Rather than take a defendant all the way to trial and add another case to a crowded docket, a prosecutor may offer a plea deal. The American Bar Association explains that the deal usually has some aspect that makes it appealing, such as offering a lesser charge, fewer charges or a more lenient sentence.

The key is to explore whether accepting it is really in the defendant’s best interests.

Is there an alternative option?

Depending on the offense, the district may offer a diversion program that allows the person facing charges to avoid a conviction. For example, drug courts allow people to work through a supervision and treatment process that helps them to recover from addiction while monitoring their behavior. As long as they do not get in trouble and they finish the program, they may have their charges dropped.

How likely is a conviction?

If the evidence stacked up against the defendant leaves little doubt that a judge will deliver a harsh sentence, a plea deal may well be in the defendant’s favor. However, if a strong defense is possible or evidence is weak, the defendant may want to take his or her chances in court. Going to trial always presents at least some measure of uncertainty, though, so weighing the risk of a conviction is critical.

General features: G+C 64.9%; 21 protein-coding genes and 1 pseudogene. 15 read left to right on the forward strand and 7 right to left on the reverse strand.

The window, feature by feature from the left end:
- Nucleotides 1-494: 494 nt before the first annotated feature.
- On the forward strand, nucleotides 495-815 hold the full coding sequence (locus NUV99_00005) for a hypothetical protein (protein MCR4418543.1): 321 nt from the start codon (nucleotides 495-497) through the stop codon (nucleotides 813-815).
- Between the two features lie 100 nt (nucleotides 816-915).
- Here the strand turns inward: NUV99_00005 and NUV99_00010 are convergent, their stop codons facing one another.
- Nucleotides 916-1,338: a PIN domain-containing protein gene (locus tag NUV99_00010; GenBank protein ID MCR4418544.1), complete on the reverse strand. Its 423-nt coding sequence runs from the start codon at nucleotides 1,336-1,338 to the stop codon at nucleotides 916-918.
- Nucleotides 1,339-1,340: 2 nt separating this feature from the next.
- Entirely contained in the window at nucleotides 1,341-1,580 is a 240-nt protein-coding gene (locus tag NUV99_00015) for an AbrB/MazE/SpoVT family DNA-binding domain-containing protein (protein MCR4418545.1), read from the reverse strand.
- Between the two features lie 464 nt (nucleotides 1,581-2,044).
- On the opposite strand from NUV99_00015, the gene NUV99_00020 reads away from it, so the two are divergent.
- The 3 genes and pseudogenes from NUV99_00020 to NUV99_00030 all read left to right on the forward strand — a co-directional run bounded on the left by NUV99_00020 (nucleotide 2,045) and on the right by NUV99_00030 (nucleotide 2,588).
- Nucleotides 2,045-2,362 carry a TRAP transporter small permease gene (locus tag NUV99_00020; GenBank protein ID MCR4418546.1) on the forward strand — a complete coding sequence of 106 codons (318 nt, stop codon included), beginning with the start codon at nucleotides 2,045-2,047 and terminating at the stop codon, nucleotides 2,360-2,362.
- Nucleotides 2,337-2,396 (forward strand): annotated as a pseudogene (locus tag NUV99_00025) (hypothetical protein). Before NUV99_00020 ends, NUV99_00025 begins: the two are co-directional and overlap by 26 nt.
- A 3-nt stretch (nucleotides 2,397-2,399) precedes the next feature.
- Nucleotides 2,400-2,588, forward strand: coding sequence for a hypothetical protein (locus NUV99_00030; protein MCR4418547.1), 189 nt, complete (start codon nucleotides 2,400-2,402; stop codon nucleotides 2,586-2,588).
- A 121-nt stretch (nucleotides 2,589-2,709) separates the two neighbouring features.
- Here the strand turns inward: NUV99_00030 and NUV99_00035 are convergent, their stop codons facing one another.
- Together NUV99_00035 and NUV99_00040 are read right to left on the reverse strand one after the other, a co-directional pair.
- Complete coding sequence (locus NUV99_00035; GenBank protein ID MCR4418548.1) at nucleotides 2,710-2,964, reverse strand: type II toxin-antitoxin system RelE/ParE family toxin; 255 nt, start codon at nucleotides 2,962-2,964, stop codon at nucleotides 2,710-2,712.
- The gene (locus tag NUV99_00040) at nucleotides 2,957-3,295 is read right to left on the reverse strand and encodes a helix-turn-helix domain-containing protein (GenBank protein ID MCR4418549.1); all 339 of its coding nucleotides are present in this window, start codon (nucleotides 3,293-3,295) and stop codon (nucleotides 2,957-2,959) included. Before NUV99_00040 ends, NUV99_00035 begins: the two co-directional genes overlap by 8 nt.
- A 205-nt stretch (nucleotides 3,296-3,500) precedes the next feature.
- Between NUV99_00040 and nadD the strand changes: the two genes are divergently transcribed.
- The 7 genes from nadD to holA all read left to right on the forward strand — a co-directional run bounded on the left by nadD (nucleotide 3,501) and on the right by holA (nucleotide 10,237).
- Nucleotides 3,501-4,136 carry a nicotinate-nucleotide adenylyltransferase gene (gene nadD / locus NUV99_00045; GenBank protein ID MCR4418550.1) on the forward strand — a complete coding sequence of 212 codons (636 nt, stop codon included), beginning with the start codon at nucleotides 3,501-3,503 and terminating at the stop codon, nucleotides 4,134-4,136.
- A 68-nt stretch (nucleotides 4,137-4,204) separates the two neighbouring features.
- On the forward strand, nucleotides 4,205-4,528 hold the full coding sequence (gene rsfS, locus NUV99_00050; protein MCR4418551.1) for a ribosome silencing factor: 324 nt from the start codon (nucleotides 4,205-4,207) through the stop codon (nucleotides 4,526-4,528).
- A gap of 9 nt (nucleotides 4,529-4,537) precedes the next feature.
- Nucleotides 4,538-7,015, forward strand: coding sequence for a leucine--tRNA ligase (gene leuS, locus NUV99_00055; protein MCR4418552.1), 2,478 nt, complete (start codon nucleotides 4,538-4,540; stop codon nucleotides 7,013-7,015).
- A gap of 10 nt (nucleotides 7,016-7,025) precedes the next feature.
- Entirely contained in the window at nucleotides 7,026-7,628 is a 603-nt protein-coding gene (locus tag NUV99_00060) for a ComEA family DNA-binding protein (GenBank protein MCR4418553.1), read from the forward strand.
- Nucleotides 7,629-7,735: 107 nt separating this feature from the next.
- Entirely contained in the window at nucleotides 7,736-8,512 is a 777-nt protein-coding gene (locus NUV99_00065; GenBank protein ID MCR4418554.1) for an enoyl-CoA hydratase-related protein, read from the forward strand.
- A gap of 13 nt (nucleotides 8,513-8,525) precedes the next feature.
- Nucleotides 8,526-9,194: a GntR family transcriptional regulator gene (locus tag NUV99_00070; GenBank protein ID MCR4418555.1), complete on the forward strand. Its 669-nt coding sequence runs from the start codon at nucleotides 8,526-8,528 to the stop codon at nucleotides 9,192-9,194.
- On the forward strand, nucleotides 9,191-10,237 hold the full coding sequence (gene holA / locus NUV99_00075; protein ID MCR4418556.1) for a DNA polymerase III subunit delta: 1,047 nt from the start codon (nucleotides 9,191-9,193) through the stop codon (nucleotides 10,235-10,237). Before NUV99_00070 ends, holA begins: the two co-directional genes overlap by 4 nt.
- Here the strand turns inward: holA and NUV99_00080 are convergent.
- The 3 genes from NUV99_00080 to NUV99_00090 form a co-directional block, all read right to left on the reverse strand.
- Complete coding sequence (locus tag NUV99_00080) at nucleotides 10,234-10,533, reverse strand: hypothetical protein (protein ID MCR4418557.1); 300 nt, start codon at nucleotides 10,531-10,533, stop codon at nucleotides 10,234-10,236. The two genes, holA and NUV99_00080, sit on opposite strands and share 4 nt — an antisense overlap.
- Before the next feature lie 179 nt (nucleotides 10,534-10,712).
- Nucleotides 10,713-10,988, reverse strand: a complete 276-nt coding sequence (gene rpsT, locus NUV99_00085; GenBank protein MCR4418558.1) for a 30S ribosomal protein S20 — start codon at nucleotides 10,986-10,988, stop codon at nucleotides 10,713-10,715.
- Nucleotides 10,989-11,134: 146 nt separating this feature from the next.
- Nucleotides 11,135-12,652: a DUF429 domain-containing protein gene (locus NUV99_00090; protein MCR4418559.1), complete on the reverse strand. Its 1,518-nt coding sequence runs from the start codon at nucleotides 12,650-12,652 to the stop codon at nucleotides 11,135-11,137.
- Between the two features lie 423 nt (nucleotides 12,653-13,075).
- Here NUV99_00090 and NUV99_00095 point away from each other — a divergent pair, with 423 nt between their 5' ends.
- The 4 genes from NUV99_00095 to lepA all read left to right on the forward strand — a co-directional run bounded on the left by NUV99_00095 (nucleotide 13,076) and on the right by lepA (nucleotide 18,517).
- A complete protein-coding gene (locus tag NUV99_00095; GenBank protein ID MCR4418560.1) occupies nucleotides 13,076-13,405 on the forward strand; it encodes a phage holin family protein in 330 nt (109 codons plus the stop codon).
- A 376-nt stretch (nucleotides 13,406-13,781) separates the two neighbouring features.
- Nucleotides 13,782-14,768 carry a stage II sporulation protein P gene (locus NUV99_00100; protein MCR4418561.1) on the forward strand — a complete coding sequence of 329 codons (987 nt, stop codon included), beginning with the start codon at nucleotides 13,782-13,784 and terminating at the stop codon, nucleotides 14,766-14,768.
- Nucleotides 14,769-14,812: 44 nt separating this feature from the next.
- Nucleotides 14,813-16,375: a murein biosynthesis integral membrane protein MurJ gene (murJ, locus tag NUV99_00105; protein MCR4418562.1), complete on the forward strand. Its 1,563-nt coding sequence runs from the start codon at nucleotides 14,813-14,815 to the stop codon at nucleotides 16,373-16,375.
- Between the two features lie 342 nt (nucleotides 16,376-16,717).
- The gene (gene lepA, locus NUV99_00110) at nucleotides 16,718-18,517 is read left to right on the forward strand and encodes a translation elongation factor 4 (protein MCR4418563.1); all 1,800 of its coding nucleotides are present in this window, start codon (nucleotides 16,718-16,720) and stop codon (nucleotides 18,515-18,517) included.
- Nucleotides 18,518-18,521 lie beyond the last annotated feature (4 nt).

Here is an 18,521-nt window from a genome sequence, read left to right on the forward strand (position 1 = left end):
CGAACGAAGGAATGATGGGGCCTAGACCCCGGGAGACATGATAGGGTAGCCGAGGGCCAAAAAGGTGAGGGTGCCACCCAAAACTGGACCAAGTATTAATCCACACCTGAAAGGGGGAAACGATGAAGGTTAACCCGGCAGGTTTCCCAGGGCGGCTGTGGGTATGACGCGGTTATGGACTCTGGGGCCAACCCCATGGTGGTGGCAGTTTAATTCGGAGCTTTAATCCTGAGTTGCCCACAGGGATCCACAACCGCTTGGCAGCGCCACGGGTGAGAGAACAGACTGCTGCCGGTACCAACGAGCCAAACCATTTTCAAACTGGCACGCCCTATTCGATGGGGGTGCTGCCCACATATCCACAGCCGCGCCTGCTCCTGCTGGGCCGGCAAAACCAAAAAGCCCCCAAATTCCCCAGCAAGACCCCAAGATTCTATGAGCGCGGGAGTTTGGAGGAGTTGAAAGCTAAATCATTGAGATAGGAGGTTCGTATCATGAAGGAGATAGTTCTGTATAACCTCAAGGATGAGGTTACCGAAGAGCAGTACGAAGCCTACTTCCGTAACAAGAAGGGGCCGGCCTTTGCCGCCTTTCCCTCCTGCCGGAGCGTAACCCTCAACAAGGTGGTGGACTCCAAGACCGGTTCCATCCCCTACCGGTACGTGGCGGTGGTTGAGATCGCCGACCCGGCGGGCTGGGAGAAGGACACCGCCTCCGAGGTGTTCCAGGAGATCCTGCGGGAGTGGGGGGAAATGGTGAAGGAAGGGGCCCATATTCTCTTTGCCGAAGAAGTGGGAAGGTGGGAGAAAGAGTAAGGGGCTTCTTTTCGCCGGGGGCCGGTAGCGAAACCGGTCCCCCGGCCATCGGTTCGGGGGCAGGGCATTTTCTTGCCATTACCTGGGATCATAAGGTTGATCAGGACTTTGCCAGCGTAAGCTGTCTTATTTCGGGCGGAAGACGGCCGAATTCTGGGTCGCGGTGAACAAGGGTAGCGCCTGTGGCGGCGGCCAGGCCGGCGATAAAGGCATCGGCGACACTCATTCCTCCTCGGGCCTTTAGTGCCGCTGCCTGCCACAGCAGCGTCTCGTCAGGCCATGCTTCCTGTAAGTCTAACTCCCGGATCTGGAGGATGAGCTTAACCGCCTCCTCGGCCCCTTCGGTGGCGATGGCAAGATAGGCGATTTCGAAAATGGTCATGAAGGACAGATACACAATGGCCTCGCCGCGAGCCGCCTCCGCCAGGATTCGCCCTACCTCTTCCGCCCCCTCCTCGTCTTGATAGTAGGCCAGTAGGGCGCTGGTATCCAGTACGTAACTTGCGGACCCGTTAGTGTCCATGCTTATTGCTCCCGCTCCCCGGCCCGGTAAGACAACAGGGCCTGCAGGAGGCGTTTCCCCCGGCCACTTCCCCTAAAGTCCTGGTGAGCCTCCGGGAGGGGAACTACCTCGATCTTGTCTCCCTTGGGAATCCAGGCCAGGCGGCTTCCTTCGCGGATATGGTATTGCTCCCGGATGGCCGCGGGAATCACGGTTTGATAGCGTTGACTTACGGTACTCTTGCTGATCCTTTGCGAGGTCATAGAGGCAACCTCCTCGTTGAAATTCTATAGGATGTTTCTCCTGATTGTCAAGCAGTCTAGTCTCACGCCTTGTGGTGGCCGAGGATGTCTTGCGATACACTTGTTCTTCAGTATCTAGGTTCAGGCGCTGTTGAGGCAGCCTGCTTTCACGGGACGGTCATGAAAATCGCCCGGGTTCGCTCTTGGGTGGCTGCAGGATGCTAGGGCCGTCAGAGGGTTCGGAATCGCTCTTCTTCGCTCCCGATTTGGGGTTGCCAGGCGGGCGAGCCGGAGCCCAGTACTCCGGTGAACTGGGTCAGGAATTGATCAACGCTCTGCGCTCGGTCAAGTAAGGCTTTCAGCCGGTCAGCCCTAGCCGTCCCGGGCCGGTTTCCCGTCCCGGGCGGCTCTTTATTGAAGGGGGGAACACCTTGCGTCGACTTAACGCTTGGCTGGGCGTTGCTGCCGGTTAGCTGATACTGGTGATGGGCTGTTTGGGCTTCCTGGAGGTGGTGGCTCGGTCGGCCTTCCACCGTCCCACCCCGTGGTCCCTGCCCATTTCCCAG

What are the collateral consequences?

According to the U.S. Commission on Civil Rights, any conviction is likely to leave people facing sanctions, disqualifications or restrictions after the completion of a sentence. For example, a criminal record could keep someone from obtaining certain types of work, housing, educational opportunities and other necessities. Across the U.S., there are over 44,000 collateral consequences: some specific to a district or municipality, some state-wide and some at the national level.

The prosecutor and judge do not have to inform the defendant of these, and they may not even be aware of them. Defendants may want to look for potential collateral consequences online before accepting a plea deal.